10. A multi orientation user interface for use in a portable electronic device comprising: a touch screen providing a plurality of virtual keys; an orientation sensor configured to detect the orientation of the portable electronic device; and a processor configured to reorient the plurality of virtual keys in the keypad so that the keypad is friendly to a user in the detected orientation of the portable electronic device.

11. The multi orientation user interface as claimed in claim 10, wherein each virtual key is defined on a location of the screen of the touch screen with showing a respective representation indicative of a corresponding functionality of the portable electronic device.

12. A portable electronic device comprising: a multi orientation user interface comprising: a keypad comprising a plurality of keys; an orientation sensor configured to detect an orientation of the portable electronic device; and a processor configured to reorient the plurality of keys so that the keypad is friendly to a user in the detected orientation of the portable electronic device.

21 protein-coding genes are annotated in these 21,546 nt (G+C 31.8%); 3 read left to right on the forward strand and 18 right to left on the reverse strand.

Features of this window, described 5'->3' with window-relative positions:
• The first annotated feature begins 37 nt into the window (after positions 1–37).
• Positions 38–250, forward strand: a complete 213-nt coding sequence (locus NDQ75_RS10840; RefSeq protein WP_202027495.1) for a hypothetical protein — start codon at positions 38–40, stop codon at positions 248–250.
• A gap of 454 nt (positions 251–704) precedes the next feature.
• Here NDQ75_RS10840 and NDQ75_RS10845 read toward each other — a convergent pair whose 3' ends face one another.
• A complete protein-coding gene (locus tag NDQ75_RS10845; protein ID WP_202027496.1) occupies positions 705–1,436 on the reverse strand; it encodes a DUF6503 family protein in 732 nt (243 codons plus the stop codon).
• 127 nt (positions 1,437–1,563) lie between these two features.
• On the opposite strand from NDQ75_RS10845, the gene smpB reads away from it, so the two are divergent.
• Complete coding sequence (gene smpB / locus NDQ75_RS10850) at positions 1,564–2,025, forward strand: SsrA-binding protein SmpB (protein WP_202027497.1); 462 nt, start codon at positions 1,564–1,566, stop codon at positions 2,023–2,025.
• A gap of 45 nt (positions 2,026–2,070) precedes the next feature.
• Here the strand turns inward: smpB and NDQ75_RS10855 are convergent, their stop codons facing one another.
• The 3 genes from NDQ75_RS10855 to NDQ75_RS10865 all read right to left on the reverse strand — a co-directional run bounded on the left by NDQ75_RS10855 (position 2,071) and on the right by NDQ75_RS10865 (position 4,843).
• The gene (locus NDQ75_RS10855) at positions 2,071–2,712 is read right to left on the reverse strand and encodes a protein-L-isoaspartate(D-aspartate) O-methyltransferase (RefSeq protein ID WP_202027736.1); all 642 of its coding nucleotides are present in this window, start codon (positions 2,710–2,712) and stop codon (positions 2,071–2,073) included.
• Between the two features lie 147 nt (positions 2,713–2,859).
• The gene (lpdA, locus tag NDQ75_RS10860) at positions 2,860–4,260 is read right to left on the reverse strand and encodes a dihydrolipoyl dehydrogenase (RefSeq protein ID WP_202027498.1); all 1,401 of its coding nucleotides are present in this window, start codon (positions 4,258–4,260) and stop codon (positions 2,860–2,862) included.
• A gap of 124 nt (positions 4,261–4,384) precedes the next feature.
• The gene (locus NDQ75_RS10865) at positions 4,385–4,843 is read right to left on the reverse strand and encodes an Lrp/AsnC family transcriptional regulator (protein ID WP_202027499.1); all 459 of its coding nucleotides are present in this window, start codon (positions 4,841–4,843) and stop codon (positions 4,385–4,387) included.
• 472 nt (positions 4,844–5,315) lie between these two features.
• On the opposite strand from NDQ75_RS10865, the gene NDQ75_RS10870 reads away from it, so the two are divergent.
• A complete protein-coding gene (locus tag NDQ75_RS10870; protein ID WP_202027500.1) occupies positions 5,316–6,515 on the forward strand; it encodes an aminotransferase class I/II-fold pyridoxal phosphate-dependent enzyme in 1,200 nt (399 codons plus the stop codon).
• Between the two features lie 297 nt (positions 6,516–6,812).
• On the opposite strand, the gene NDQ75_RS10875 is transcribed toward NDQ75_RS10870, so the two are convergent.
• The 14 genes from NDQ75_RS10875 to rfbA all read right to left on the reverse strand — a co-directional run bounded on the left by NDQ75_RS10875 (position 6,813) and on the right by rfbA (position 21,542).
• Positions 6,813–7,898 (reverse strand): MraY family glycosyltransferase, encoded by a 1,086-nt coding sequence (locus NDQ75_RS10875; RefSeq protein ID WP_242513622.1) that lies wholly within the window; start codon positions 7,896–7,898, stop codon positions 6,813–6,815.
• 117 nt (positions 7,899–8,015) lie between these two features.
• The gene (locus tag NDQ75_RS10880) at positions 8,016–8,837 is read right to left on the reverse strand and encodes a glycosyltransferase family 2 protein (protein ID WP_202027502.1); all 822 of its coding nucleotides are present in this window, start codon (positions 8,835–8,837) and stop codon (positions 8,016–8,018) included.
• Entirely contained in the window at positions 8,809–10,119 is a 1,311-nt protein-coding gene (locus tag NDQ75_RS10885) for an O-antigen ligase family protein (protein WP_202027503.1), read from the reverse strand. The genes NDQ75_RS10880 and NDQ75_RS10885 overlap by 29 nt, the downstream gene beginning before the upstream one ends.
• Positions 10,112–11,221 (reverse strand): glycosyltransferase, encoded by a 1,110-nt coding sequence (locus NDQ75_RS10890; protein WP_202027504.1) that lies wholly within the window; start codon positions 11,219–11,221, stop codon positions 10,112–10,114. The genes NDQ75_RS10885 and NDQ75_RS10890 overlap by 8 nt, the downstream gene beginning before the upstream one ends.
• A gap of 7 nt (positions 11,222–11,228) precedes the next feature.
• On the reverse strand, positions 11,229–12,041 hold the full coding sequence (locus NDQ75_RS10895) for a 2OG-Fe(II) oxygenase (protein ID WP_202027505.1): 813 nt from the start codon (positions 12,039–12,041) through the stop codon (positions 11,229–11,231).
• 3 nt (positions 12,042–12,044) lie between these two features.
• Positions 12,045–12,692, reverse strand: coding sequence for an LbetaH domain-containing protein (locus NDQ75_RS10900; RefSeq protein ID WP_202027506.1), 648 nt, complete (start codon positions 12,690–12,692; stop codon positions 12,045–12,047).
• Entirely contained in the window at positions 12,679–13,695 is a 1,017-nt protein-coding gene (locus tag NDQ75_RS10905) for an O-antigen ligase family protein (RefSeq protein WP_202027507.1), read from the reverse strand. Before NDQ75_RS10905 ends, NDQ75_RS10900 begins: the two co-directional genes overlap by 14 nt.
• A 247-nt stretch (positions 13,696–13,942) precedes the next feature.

13. The electronic device as claimed in claim 12, being selected from a group of: cellular phone, pager, personal digital assistant, laptop computer, thin client controller, gaming device, media player, digital still camera, and video camera.

14. The electronic device as claimed in claim 12, further a housing configured to receive the display, the keypad, the orientation sensor, and the processor, the user interface further comprising a display configured to show information.

Description:

BACKGROUND

1. Technical Field

The invention relates to a user interface of an electronic device and, in particular, relates to a multi orientation user interface and an electronic device using same.

2. Description of Related Art